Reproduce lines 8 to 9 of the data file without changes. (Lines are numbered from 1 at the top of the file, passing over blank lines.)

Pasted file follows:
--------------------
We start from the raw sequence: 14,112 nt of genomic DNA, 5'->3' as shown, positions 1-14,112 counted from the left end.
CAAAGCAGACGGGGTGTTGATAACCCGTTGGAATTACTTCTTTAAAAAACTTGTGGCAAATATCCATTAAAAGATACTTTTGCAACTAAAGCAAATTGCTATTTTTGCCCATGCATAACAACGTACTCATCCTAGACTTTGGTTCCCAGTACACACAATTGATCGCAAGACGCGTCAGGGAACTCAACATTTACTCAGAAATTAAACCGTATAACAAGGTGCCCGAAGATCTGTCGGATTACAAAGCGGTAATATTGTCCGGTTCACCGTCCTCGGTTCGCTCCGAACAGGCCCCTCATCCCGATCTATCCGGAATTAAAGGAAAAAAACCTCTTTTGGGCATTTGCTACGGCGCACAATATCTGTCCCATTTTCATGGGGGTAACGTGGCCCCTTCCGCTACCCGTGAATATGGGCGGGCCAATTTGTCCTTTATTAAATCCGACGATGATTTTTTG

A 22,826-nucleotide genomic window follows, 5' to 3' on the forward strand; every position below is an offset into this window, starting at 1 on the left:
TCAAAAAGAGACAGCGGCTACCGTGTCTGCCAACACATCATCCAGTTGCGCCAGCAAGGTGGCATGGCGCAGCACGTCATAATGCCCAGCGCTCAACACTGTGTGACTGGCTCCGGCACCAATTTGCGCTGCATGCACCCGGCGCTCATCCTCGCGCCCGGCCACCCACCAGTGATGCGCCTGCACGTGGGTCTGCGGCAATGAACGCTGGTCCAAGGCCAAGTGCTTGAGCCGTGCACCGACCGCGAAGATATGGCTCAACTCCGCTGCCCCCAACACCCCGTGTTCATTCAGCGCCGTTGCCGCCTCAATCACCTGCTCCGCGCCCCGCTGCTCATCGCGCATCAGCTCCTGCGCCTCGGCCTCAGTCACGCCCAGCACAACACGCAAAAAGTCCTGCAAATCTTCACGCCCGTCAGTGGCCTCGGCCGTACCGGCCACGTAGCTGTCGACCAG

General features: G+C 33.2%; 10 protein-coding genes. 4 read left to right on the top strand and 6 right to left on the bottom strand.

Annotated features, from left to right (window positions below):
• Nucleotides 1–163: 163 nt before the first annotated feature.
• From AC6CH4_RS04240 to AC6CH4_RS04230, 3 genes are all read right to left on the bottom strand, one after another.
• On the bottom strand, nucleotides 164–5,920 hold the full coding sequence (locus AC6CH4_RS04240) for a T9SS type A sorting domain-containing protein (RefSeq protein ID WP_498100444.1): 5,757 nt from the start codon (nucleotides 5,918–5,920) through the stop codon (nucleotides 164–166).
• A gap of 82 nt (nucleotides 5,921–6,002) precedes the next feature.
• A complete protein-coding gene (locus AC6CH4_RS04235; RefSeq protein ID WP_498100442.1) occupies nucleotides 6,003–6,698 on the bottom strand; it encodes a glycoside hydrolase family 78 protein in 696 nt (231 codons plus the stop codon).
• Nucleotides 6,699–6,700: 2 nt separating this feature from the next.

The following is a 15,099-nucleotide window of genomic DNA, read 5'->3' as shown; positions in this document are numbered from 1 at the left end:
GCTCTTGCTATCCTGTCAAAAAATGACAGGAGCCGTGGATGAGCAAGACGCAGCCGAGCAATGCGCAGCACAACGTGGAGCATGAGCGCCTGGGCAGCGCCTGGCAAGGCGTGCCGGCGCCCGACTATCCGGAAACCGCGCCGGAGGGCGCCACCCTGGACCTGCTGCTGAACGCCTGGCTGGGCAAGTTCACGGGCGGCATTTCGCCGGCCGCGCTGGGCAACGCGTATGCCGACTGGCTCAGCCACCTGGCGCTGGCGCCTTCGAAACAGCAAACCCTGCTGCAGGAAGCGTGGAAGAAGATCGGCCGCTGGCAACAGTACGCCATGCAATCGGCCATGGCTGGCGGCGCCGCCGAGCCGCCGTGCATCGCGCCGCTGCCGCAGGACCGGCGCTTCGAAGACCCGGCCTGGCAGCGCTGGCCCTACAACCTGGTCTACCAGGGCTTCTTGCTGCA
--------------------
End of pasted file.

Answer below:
• From AC6CH4_RS04240 to AC6CH4_RS04230, 3 genes are all read right to left on the bottom strand, one after another.
• On the bottom strand, nucleotides 164–5,920 hold the full coding sequence (locus AC6CH4_RS04240) for a T9SS type A sorting domain-containing protein (RefSeq protein ID WP_498100444.1): 5,757 nt from the start codon (nucleotides 5,918–5,920) through the stop codon (nucleotides 164–166).